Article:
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Suzanne: Almost lost to history

I fell in love with Suzanne at first sight. Leaping athletically across the front cover of Tom Humberstone’s graphic novel, Suzanne Lenglen is a legend I’d never heard of.

There are so many female athletes lost in history with amazing stories, and Suzanne is one of them. A prodigious tennis player in the 1920s, initially coached by her father, she went on to win Wimbledon six times and smash numerous records. She possessed guts and glamour. A true queen of the Jazz age, Suzanne was as fashionable on the court as she was outspoken off it. A 1920s Venus Williams.

Suzanne: The Jazz Age Goddess of Tennis explores how this influential tennis player changed the history (and fashion) of the game forever. It was recently shortlisted for the prestigious Lord Aberdare Literary Prize, awarded each year by the British Society of Sports History for the best book on any aspect of the history of sport.

Creator Tom Humberstone, who researched, wrote and illustrated this beautiful book, has recently moved from south London to Leith. I needed to understand Tom’s inspiration in undertaking such a mammoth creative project:

How did you find out about the story of Suzanne and why did you choose to tell her particular story?

“I’ve always been a tennis fan but started to follow the tour a lot more closely in 2015. It was around that time too, that I started to pick up a few books about tennis - reading the favourites like Andre Agassi’s Open, and the collected essays of David Foster Wallace.

I picked up a copy of Elizabeth Wilson’s Love Game that follows the sport from its inception as a Victorian pastime to what it has become today. An early chapter discusses Suzanne Lenglen and the impact she had on the game.

I knew the name, but honestly, other than knowing there was a court named after her at the French Open, I had no idea about her impact on the sport or any of her astonishing achievements. I fell down a rabbit hole, and tried to find out as much about her as I could. But, surprisingly, there weren’t many books available.

The more I discovered about her story, the more I found myself telling friends about her: how her life almost perfectly mirrored the rise and fall of the Jazz Age, or how she was arguably responsible for changing the way women dressed in the 20th Century. I couldn’t believe there weren’t 10 graphic novels about her already. So I started to think that maybe I would try to write and draw one.”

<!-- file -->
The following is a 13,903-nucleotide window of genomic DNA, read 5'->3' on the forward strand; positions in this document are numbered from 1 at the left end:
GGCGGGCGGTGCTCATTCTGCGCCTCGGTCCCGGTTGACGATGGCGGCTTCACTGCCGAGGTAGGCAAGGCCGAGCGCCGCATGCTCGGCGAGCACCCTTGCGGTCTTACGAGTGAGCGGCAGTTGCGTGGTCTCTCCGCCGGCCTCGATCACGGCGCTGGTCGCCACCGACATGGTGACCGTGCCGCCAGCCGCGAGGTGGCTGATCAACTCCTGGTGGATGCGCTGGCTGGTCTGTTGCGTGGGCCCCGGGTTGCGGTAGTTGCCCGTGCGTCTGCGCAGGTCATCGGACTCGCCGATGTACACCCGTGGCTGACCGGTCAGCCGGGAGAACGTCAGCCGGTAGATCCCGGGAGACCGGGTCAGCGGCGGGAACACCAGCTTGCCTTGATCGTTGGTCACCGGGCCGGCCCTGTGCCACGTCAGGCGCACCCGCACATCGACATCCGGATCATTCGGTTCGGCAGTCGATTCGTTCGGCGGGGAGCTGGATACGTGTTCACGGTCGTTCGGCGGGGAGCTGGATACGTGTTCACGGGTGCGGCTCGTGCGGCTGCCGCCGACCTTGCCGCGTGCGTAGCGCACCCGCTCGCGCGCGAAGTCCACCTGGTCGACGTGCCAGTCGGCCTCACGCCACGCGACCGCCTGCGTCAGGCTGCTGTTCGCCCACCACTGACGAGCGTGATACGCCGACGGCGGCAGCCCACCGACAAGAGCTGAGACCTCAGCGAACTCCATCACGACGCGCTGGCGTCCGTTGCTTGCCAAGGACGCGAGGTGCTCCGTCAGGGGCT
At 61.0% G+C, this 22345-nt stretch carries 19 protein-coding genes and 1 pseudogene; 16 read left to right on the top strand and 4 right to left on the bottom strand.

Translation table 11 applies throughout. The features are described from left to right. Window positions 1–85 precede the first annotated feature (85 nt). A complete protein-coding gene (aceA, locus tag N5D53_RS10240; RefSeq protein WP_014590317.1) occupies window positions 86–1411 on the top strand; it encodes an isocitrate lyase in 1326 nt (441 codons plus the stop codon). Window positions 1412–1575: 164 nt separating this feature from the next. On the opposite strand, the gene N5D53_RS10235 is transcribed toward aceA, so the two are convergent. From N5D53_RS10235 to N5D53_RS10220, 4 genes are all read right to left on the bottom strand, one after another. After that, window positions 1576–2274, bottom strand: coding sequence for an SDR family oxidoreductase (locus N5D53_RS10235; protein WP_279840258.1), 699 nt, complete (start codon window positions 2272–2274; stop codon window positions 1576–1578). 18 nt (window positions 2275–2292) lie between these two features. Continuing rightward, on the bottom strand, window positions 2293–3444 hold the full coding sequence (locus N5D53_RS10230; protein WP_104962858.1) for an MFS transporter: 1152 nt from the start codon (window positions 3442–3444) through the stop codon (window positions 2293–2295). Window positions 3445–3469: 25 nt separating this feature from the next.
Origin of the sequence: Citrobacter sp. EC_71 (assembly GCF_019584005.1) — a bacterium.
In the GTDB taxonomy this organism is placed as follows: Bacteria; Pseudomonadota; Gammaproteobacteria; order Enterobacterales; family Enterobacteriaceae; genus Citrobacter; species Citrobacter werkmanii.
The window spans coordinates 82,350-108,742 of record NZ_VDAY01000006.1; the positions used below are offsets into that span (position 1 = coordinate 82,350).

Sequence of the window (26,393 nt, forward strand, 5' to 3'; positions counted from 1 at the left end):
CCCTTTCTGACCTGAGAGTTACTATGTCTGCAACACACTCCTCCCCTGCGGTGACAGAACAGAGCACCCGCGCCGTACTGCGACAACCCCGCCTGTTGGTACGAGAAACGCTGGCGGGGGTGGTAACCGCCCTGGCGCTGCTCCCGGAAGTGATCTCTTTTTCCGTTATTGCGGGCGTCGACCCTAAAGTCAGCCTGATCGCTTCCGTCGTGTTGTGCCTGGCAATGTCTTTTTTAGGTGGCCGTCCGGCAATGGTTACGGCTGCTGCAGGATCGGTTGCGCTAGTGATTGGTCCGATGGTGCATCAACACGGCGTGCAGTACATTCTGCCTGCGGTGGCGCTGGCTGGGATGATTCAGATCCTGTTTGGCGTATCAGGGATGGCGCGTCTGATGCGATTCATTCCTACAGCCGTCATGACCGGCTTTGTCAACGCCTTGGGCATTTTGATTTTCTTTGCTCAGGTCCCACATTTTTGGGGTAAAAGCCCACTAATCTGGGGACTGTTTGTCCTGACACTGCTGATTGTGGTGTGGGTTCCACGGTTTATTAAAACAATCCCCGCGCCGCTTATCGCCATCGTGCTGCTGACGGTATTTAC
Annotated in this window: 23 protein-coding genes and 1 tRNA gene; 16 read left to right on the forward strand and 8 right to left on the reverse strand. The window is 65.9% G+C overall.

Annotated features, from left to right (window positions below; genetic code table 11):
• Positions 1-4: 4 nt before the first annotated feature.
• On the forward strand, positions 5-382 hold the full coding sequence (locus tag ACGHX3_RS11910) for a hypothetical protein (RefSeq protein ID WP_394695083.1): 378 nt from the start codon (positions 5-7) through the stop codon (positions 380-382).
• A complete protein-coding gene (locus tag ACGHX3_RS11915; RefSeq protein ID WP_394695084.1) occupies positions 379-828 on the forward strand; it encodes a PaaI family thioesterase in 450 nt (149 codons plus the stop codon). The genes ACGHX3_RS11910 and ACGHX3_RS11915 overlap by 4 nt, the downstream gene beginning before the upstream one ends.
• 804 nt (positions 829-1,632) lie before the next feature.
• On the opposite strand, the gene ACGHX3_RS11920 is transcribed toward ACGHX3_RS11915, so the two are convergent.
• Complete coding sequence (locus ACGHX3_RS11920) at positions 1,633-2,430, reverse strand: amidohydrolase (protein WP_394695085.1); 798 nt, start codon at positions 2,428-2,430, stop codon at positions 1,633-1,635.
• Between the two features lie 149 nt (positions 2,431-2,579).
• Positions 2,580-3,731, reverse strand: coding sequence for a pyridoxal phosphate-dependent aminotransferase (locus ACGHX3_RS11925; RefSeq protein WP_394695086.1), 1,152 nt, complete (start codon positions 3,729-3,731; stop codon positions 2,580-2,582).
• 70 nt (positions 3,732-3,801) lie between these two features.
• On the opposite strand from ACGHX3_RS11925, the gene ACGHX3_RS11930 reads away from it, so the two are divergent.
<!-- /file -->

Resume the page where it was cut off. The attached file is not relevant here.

Sometimes you come across a book that you can’t help but devour in one sitting. Suzanne: The Jazz Age Goddess of Tennis caught my imagination with its storyline, beautiful illustration and attention to detail. Tom has captured everything about the life of Suzanne in this book.

In fact, when I went to do further research on her life, I discovered all the essential detail was already covered in this story – it’s not only a stunning work or art, but a skilful narrative.

I read it a second time to pick up on the detail and marvel at the action scenes. Capturing a marathon game of tennis with deft illustration - you can actually hear the ‘thwock’ of the ball. The sweat, the grit, the competitiveness, something that women’s tennis had not seen before. After writing this, I’m pretty sure I’ll return to enjoying it for a third time...

If you’d like to pick up your own copy of Suzanne visit Tom’s online shop, or support your local book shop, Argonaut Books. ■


Twitter/X: @tomhumberstone

Twitter/X: @tracygriffen


An early training routine from Tom Humberstone’s comic book/homage to Suzanne Lenglen

A true queen of the Jazz age, Suzanne was as fashionable on the court as she was outspoken off it



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